"Double Bit Error was observed on NVMCAM NAND on Sol-200," JPL Incident Surprise Anomaly (ISA) No. 54013, February 27, 2013.
James A. Donaldson, "The MSL Sol-200 Anomaly: 'The Perfect Storm' or 'How the MSL Avionics Architecture Enabled the Recovery of the Curiosity Rover'," September 24, 2013.
According to Reference (2), recovery from the "MSL Sol-200 Anomaly" was only possible because:
The flight computer design included a capability to provide the telemetry data needed to assess spacecraft status under faulted operations.
The fault history associated with the computer's operation was stored in a location that could easily be read without the involvement of the 'isolated' computer's FSW.
Hardware commands existed that could swap prime strings independent of FSW.
Communications across redundant strings and hardware-assisted 'autopsy' capabilities enabled diagnosis of the problem and recovery of the RCE-A string to a 'science-worthy' state.
The NAND flash data store was architected with plenty of margin, with data that spanned multiple physical devices.
Designers were available during the Operations phase to evaluate diagnostic evidence and develop recovery solutions.
When operating nominally, 'non-prime' computers must provide telemetry regarding their health to the prime computer or to the support equipment upon request.
Perform more complete screening of commercial parts, including burn-in of flight parts to eliminate infant mortality flaws.
Add additional thermal cycles and erase cycles to the environmental box test program.
Due to it's known low reliability, avoid using NAND flash memory to store critical parameters.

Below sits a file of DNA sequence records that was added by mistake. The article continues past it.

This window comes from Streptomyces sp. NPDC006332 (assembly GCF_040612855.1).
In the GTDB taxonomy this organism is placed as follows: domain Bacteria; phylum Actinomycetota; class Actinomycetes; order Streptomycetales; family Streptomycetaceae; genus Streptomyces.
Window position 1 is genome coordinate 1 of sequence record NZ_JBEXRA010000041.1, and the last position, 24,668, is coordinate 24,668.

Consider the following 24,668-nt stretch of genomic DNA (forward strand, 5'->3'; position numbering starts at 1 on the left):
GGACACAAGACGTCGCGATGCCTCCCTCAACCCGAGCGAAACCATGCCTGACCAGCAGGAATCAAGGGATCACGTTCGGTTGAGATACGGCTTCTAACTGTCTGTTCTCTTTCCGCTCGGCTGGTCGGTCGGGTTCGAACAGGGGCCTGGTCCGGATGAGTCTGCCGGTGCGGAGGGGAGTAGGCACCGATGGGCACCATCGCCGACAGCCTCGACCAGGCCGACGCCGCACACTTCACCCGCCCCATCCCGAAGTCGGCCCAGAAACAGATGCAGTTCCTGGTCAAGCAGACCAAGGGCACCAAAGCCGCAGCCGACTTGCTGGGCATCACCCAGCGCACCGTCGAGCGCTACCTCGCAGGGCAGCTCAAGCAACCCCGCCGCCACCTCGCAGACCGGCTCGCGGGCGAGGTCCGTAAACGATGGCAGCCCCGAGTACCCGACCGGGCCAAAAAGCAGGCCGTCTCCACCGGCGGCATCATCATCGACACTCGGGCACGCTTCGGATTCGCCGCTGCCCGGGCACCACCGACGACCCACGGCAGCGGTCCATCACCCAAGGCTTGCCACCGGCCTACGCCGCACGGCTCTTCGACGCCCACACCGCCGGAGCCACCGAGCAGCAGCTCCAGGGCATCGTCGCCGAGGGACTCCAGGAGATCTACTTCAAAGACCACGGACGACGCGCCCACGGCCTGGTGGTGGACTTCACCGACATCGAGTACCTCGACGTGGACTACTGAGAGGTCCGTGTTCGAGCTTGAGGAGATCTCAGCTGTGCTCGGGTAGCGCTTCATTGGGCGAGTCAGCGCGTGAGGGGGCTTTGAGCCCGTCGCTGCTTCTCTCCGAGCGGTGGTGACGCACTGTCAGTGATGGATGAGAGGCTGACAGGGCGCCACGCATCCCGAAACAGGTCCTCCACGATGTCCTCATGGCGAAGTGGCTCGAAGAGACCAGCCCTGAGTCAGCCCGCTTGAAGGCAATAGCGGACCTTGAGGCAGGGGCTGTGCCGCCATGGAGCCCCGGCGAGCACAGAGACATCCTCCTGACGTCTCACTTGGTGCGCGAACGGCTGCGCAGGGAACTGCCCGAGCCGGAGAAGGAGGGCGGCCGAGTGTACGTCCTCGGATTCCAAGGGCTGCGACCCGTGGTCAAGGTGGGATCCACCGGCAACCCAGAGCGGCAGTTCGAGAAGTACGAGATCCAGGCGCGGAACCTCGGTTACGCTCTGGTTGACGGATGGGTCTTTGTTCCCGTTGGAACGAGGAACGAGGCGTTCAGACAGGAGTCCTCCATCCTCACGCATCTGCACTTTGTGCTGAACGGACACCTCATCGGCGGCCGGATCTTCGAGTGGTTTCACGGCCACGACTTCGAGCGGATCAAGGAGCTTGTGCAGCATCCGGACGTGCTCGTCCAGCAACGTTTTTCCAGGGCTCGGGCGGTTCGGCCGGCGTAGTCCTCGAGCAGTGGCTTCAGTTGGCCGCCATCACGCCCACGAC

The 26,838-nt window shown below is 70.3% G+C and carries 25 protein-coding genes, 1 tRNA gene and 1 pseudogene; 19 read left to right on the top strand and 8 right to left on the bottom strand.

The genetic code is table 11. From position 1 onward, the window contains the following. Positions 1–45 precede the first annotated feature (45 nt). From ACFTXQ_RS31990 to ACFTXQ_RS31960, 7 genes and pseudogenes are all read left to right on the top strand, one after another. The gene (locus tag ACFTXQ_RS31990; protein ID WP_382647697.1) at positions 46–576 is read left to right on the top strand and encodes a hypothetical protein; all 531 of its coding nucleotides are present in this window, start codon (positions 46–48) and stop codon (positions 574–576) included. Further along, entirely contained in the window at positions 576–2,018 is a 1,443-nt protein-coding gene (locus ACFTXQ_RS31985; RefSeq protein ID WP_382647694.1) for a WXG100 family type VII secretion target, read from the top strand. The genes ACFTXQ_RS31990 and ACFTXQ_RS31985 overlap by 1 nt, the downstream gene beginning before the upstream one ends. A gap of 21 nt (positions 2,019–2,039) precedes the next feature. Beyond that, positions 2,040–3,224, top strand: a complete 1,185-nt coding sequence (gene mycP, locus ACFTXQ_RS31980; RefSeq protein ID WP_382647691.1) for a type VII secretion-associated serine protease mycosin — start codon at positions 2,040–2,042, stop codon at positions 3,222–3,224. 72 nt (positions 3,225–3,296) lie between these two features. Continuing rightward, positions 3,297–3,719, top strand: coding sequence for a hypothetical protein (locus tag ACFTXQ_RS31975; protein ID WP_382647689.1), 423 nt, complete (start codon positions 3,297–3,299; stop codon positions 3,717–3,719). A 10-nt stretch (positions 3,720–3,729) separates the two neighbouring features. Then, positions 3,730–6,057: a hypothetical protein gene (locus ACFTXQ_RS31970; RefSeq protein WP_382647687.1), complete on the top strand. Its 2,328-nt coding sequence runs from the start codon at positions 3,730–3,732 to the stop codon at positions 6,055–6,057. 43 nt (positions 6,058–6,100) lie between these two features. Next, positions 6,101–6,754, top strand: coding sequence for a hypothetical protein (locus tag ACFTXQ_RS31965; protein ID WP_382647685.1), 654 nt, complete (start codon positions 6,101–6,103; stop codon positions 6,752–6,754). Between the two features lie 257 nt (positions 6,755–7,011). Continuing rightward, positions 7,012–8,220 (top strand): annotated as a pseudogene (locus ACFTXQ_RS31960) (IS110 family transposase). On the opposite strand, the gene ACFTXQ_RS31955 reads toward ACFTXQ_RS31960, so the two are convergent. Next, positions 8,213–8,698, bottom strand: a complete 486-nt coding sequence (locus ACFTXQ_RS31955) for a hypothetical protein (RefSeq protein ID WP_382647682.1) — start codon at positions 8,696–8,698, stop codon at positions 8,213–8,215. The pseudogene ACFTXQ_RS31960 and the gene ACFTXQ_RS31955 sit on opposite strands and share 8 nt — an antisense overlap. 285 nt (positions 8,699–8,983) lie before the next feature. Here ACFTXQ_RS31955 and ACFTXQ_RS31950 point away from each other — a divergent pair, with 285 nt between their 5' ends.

Re-architect the function that provides FSW health monitoring to cover more FSW issues, including improving the watchdog timing architecture.
Even if NAND memory cannot reliably store data, the spacecraft must be capable of generating (a) real-time telemetry without a file system operational and (b) Data Products from files stored in the RAM File System.
Maintain a capability to debug FSW while in "crippled mode" (e.g., operation in a low power state, without the File System, etc.)
Implement a minimum level of hardware commands capable of recovering from flight system faults without recourse to FSW.
Provide software support for reformatting flash memory to any desired size starting at any address, based on a value received prior to booting.
JPL has referenced this lesson learned as additional rationale and guidance supporting Paragraph 22.214.171.124 ("Information System Design: Telemetry Visibility - Visibility of s/c status") in the JPL standard "Design, Verification/Validation and Operations Principles for Flight Systems (Design Principles)," JPL Document D-17868, Rev. 6, October 4, 2012.